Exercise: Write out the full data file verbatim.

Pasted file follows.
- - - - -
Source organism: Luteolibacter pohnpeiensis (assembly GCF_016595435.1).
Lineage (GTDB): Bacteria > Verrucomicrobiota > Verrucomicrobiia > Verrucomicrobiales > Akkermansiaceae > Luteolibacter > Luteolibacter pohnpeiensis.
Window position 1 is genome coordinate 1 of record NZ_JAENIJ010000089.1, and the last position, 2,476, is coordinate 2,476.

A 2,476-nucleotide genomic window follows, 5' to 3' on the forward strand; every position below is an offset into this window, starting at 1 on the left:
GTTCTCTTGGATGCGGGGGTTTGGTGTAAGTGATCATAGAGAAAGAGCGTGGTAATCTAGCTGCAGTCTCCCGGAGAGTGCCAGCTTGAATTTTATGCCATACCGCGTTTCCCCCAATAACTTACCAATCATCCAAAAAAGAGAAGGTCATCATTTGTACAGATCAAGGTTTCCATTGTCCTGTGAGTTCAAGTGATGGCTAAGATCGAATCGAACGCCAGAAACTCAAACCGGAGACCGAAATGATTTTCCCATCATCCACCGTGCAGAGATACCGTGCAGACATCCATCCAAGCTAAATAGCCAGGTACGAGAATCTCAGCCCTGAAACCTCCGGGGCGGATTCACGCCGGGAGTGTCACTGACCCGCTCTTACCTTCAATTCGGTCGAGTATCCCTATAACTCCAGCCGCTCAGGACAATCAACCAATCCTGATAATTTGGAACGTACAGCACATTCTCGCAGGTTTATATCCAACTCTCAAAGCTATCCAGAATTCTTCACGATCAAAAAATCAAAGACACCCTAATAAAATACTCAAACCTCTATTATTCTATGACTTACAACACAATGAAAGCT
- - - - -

Source organism: Luteolibacter pohnpeiensis (assembly GCF_016595435.1).
Lineage (GTDB): Bacteria > Verrucomicrobiota > Verrucomicrobiia > Verrucomicrobiales > Akkermansiaceae > Luteolibacter > Luteolibacter pohnpeiensis.
Window position 1 is genome coordinate 1 of record NZ_JAENIJ010000089.1, and the last position, 2,476, is coordinate 2,476.

A 2,476-nucleotide genomic window follows, 5' to 3' on the forward strand; every position below is an offset into this window, starting at 1 on the left:
GTTCTCTTGGATGCGGGGGTTTGGTGTAAGTGATCATAGAGAAAGAGCGTGGTAATCTAGCTGCAGTCTCCCGGAGAGTGCCAGCTTGAATTTTATGCCATACCGCGTTTCCCCCAATAACTTACCAATCATCCAAAAAAGAGAAGGTCATCATTTGTACAGATCAAGGTTTCCATTGTCCTGTGAGTTCAAGTGATGGCTAAGATCGAATCGAACGCCAGAAACTCAAACCGGAGACCGAAATGATTTTCCCATCATCCACCGTGCAGAGATACCGTGCAGACATCCATCCAAGCTAAATAGCCAGGTACGAGAATCTCAGCCCTGAAACCTCCGGGGCGGATTCACGCCGGGAGTGTCACTGACCCGCTCTTACCTTCAATTCGGTCGAGTATCCCTATAACTCCAGCCGCTCAGGACAATCAACCAATCCTGATAATTTGGAACGTACAGCACATTCTCGCAGGTTTATATCCAACTCTCAAAGCTATCCAGAATTCTTCACGATCAAAAAATCAAAGACACCCTAATAAAATACTCAAACCTCTATTATTCTATGACTTACAACACAATGAAAGCT